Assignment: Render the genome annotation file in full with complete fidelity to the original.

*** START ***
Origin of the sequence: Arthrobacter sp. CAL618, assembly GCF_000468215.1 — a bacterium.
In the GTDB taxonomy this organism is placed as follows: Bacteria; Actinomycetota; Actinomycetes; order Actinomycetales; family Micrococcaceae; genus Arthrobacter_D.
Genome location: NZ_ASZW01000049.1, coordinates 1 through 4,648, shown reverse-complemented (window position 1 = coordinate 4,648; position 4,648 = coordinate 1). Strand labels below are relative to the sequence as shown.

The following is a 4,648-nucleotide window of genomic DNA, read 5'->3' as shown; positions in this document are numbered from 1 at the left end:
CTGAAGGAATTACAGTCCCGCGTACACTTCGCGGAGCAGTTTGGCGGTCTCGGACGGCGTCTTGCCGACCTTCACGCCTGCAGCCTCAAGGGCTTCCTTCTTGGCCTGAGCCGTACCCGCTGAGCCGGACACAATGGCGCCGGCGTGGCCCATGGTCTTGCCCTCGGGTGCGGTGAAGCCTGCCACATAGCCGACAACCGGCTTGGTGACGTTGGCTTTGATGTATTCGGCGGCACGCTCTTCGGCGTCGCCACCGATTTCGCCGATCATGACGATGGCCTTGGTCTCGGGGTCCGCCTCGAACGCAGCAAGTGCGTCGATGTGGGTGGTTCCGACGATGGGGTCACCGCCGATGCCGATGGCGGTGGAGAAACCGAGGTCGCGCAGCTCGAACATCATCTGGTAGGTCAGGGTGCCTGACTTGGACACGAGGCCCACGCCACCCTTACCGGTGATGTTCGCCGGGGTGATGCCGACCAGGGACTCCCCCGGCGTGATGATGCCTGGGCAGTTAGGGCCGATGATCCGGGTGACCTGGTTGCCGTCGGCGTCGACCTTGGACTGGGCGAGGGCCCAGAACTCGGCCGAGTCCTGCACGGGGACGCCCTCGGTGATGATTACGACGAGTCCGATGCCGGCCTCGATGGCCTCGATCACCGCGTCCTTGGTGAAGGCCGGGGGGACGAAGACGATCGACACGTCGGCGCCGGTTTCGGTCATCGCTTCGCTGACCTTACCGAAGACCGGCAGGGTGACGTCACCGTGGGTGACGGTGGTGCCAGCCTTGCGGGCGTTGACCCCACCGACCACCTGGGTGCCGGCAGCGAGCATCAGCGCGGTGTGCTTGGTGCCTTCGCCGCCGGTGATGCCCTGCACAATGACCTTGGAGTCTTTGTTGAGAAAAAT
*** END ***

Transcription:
Origin of the sequence: Arthrobacter sp. CAL618, assembly GCF_000468215.1 — a bacterium.
In the GTDB taxonomy this organism is placed as follows: Bacteria; Actinomycetota; Actinomycetes; order Actinomycetales; family Micrococcaceae; genus Arthrobacter_D.
Genome location: NZ_ASZW01000049.1, coordinates 1 through 4,648, shown reverse-complemented (window position 1 = coordinate 4,648; position 4,648 = coordinate 1). Strand labels below are relative to the sequence as shown.

The following is a 4,648-nucleotide window of genomic DNA, read 5'->3' as shown; positions in this document are numbered from 1 at the left end:
CTGAAGGAATTACAGTCCCGCGTACACTTCGCGGAGCAGTTTGGCGGTCTCGGACGGCGTCTTGCCGACCTTCACGCCTGCAGCCTCAAGGGCTTCCTTCTTGGCCTGAGCCGTACCCGCTGAGCCGGACACAATGGCGCCGGCGTGGCCCATGGTCTTGCCCTCGGGTGCGGTGAAGCCTGCCACATAGCCGACAACCGGCTTGGTGACGTTGGCTTTGATGTATTCGGCGGCACGCTCTTCGGCGTCGCCACCGATTTCGCCGATCATGACGATGGCCTTGGTCTCGGGGTCCGCCTCGAACGCAGCAAGTGCGTCGATGTGGGTGGTTCCGACGATGGGGTCACCGCCGATGCCGATGGCGGTGGAGAAACCGAGGTCGCGCAGCTCGAACATCATCTGGTAGGTCAGGGTGCCTGACTTGGACACGAGGCCCACGCCACCCTTACCGGTGATGTTCGCCGGGGTGATGCCGACCAGGGACTCCCCCGGCGTGATGATGCCTGGGCAGTTAGGGCCGATGATCCGGGTGACCTGGTTGCCGTCGGCGTCGACCTTGGACTGGGCGAGGGCCCAGAACTCGGCCGAGTCCTGCACGGGGACGCCCTCGGTGATGATTACGACGAGTCCGATGCCGGCCTCGATGGCCTCGATCACCGCGTCCTTGGTGAAGGCCGGGGGGACGAAGACGATCGACACGTCGGCGCCGGTTTCGGTCATCGCTTCGCTGACCTTACCGAAGACCGGCAGGGTGACGTCACCGTGGGTGACGGTGGTGCCAGCCTTGCGGGCGTTGACCCCACCGACCACCTGGGTGCCGGCAGCGAGCATCAGCGCGGTGTGCTTGGTGCCTTCGCCGCCGGTGATGCCCTGCACAATGACCTTGGAGTCTTTGTTGAGAAAAAT